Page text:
Economic crisis; a curse or a blessing for Turkish-Greek relations

Economic crisis; a curse or a blessing for Turkish-Greek relations

A recent statement by the Greek Foreign Ministry created a sort of “nostalgic” effect on me.

According to the statement made on Feb. 22, Greece notified the United Nations of Turkey’s granting of exploration permits for areas of the Greek continental shelf.

I recalled writing a lot of news articles in the first decade of my career in the 90’s that would deal with the contention between Turkey and Greece on the “continental shelf” issue. When I saw Greece’s statement, I just could not remember when the last time was in the last decade that I wrote anything about this issue.

As Greece’s statement was shortly followed by an official reaction from the Turkish Foreign Ministry, the thought of whether Turkey and Greece might go back to past confrontational periods quickly crossed my mind.

Ironically, there were not many newspapers in Turkey that published the statements. Actually, most preferred news pieces about the visit of the Greek Prime Minister, with a big delegation, scheduled for March 4. Ankara and Athens are planning to sign nearly 20 agreements, said the news. So, it looked as if the two capitals decided to continue with the “engagement” policy that dominated their relations much of the last decade.

But then how to explain these reciprocal (negative) statements just ahead of a visit that is expected to give a new push to improved ties between the two countries?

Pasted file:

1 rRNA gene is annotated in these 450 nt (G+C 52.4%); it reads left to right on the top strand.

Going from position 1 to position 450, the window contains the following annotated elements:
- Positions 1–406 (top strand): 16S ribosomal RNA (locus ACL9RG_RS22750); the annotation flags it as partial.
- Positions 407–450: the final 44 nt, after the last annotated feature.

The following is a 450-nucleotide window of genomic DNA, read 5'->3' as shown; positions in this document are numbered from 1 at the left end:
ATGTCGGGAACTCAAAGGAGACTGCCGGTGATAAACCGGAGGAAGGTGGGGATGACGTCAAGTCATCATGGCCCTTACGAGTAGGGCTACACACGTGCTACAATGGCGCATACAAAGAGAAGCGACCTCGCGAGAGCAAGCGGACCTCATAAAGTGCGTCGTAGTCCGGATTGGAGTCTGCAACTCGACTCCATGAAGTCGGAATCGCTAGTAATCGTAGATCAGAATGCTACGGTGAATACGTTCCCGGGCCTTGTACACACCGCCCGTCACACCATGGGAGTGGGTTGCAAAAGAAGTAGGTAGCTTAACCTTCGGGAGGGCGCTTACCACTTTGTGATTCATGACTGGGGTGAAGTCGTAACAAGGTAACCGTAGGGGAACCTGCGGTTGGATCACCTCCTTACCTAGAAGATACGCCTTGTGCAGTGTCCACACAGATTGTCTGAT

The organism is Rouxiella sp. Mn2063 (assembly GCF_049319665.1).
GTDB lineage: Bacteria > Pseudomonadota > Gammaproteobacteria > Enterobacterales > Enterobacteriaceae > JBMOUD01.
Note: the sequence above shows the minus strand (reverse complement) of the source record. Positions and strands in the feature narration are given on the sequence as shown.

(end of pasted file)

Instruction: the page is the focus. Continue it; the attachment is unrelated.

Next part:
When you take into consideration the energy background, at first glance there seems to be reason to be worried about potential tension between the two capitals. Crippled under an economic crisis, Greece’s need for cheaper energy is more acute than ever, while the same need is also valid for Turkey, since with a growing economy, its energy demand in terms of quantity is even bigger than that of Greece.

There is recently a focus on the Eastern Mediterranean. The discoveries by Greek Cypriots and Israelis have generated excitement while Turkey seems to be shifting its exploration activities from the Black Sea to the Mediterranean. But the experts I have talked to as well as reports I have read do not indicate a potential reason for “war.” It is therefore a bit difficult to understand the timing of the Greek government’s decision to complain to the UN about a step Turkey took last summer, just ahead of a high-profile visit by the Greek prime minister.

Turkish officials seem to be convinced that this was done for domestic purposes, in order to silence those “ultra-nationalist-radical” circles that cannot accept the idea that Greece has fallen into a position where a former “foe” is now offering to help.

It looks like the economic crisis poses a dilemma in Turkish-Greek relations: On the one hand, it is only to the benefit of Greece to improve its relations with the big market to its east as one of the ways out of the economic crisis. Yet the same economic crisis that becomes a critical motivation in furthering relations also becomes an obstacle, since economic hardship feeds ultra-nationalism and radicalism leading to opposition to cooperation with Turkey.

Time will tell whether economic crises will be a curse or a blessing for Turkish-Greek relations. The fact that both countries finished their reciprocal statements about the continental shelf issue with their desire to maintain good relations leaves room for optimism.